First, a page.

Phosphorus Loss from Ephemeral Gully Formation and Sediment Transport

Date: 
Feb 2014

Issue

Phosphorus in streams can impact water quality. Determining the source of the phosphorus is difficult, since some comes from riverbanks and decaying plants, while some comes from farm fields. Until recently, tracking how much phosphorus is lost from fields has been difficult. But a new area of research estimates soil loss and associated soil materials from ephemeral gully formation.

Objective

This project seeks to determine the quantity of phosphorus loss associated with ephemeral gully source sediment in 12 Iowa watersheds, plus the proportion of total phosphorus loss from these watersheds that originate from ephemeral gully formation.

Approach

Twelve Neal Smith National Wildlife Refuge watersheds (the STRIPS project) will be studied. The watersheds already are equipped with flumes and active functioning water/sediment sampling equipment. As part of another project, ephemeral gully development and quantity of eroded sediment is currently being determined, as is the sediment and phosphorus (Total P) moving through each flume and leaving the watershed. This project will support a detailed analysis associated with each contributing ephemeral gully, allowing estimation of sediment and P export.

Project Updates

December 2015

FINAL REPORT

This study was conducted on 12 small watersheds prone to the development of ephemeral gullies within the Neal Smith National Wildlife Refuge. The watersheds are under no-till management and in a two-year corn-bean rotation. In watersheds where there were no management practices such as grass strips, evidence suggests an average of 66% of Total Phosphorus (TP) and 36% of Water Soluble Phosphorus (WSP) that escaped the watersheds and entered tertiary waterways originated from the development of ephemeral gullies. In watersheds where a portion was seeded to native prairie grass strips either at the foot slope or split between the foot slope and mid slope, there was a significant reduction in the amount of TP loss. When 10% of the watershed was put into grass strips, the ephemeral gullies eroded 150% more TP than what was lost from the watershed. The strategically placed grass strips were able to capture the ephemeral gully soil sediment containing phosphorus before it left the watershed. Within the three years the ephemeral gully developed after being filled in 2012, for the watersheds without grass strips, the ephemeral gully area lost an average of 151 lbs/ac TP and 2.3 lbs/ac WSP from the soil used to fill the ephemeral gullies alone. In watersheds where 20% of the production area was put in grass strips, the average amount of TP and WSP loss from the ephemeral gully area was reduced to 77 lbs/ac and .99 lbs/ac respectively. It is clear ephemeral gullies are main contributors to phosphorus loss in Iowa, and management practices such as grass strips or waterways placed in strategic field locations can significantly reduce nutrient loss.

September 2015

The gully channel volumes of each of the 12 study watersheds were calculated using digital elevation models (DEM) of the channels. The DEM were created from data collected in the third year of channel development. Mass of phosphorus content within each channel was calculated. The estimated phosphorus mass originating from the ephemeral gullies was compared with the total phosphorus mass leaving the field from all sources of erosion. The effect of perennial grass waterways at reducing sediment and phosphorus transport out of the watersheds was evaluated. In watersheds with 100 percent row crop, approximately half of the total phosphorus loss is from the formation of ephemeral gullies. The contribution of phosphorus loss from ephemeral gullies is reduced by an average of 50 percent in watersheds that contain grass waterways. Average loss of water-soluble phosphorus from ephemeral gullies is reduced by 40 percent when grass waterways are in place.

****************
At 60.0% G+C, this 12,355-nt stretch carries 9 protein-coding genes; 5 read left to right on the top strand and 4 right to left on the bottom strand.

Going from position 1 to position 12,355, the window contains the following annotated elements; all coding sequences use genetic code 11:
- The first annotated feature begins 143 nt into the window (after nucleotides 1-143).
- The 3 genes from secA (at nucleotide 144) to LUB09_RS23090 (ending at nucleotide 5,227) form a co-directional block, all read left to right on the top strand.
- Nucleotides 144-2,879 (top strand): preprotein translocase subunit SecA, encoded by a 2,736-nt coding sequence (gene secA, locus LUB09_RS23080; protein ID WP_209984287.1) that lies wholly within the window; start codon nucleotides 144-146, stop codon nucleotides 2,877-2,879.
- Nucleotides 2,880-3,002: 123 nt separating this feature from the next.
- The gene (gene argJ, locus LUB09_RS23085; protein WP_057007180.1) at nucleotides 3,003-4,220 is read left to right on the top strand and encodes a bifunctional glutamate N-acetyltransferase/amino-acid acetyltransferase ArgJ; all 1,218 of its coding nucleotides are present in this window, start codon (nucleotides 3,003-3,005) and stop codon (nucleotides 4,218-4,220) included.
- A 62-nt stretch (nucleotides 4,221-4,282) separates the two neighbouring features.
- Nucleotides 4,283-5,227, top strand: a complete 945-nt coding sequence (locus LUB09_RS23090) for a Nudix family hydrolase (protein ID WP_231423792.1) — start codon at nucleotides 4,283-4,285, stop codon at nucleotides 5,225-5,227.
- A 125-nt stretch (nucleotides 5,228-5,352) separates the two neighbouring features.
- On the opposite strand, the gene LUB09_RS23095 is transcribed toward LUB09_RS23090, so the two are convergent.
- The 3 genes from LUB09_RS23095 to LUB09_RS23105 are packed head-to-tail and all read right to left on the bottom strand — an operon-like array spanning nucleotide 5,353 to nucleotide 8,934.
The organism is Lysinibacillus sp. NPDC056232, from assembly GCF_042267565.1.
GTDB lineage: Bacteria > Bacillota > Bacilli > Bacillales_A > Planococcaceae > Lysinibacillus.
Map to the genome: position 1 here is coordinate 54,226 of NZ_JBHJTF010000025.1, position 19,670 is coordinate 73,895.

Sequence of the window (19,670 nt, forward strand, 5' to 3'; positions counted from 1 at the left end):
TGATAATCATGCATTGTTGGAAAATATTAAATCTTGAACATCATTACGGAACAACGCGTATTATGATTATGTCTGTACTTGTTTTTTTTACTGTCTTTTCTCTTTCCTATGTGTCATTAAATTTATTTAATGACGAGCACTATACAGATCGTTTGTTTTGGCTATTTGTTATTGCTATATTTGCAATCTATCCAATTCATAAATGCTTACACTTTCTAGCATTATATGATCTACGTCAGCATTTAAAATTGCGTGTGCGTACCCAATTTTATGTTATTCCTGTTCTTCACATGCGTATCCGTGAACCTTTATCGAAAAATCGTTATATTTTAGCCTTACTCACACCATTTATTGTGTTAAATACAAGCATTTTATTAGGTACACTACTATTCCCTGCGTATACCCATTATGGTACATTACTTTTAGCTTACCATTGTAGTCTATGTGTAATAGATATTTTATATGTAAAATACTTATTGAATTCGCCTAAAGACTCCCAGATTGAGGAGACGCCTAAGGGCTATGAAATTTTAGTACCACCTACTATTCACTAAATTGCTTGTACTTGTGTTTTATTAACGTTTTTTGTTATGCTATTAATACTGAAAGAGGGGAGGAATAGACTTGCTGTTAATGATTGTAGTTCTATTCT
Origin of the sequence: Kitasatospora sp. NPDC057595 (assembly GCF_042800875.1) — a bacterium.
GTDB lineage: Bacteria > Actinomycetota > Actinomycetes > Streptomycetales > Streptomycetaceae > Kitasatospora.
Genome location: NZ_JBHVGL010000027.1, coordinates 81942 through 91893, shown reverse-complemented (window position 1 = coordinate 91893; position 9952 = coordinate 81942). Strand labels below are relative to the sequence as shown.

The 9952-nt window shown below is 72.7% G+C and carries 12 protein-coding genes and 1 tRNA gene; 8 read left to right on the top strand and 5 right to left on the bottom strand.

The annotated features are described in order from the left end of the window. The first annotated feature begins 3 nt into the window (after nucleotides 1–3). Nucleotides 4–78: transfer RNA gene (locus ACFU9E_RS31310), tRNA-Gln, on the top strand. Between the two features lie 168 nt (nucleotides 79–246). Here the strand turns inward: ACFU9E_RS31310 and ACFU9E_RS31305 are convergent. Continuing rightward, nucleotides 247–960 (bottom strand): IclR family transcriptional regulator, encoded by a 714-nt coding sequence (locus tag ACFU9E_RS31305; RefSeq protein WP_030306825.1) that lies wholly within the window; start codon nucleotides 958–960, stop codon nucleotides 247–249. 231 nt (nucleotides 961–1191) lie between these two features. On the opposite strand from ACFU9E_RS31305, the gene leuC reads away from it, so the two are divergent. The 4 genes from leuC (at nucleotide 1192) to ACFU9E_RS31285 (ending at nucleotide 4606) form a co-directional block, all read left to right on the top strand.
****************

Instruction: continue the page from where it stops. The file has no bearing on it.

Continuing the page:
June 2015

Twelve Neal Smith National Wildlife Refuge watersheds (the STRIPS project) are being studied to determine the quantity of phosphorus loss associated with ephemeral gully source sediment, plus the proportion of total phosphorus loss that originate from ephemeral gully formation. Data from 570 soil samples analyzed by the Soil and Plant Analysis Laboratory have been collated and entered into Excel sheets corresponding to their sampling location. A method of calculating the estimated gully channel volume has been designed. The next step is to run the calculations across all 12 of the gully channels where samples were collected.

March 2015

Determining the quantity of phosphorus loss associated with ephemeral gully source sediment in 12 Iowa watersheds, plus the proportion of total phosphorus loss from these watersheds that originate from ephemeral gully formation, is the focus of this project. Twelve Neal Smith National Wildlife Refuge watersheds (the STRIPS project) are being studied. A total of 570 soil samples have been obtained, logged and submitted to the Soil and Plant Analysis Laboratory. Results have come back for 320 of the samples, and 150 samples are currently at the lab. The remaining 100 will be submitted when the results of the third batch have been returned. 

December 2014

This project seeks to determine the quantity of phosphorus loss associated with ephemeral gully source sediment in 12 Iowa watersheds, plus the proportion of total phosphorus loss from the watersheds that originate from ephemeral gully formation. Twelve Neal Smith National Wildlife Refuge watersheds (the STRIPS project) are studied; 570 soil samples have been obtained, logged and are being submitted to the Soil and Plant Analysis Laboratory for analysis.

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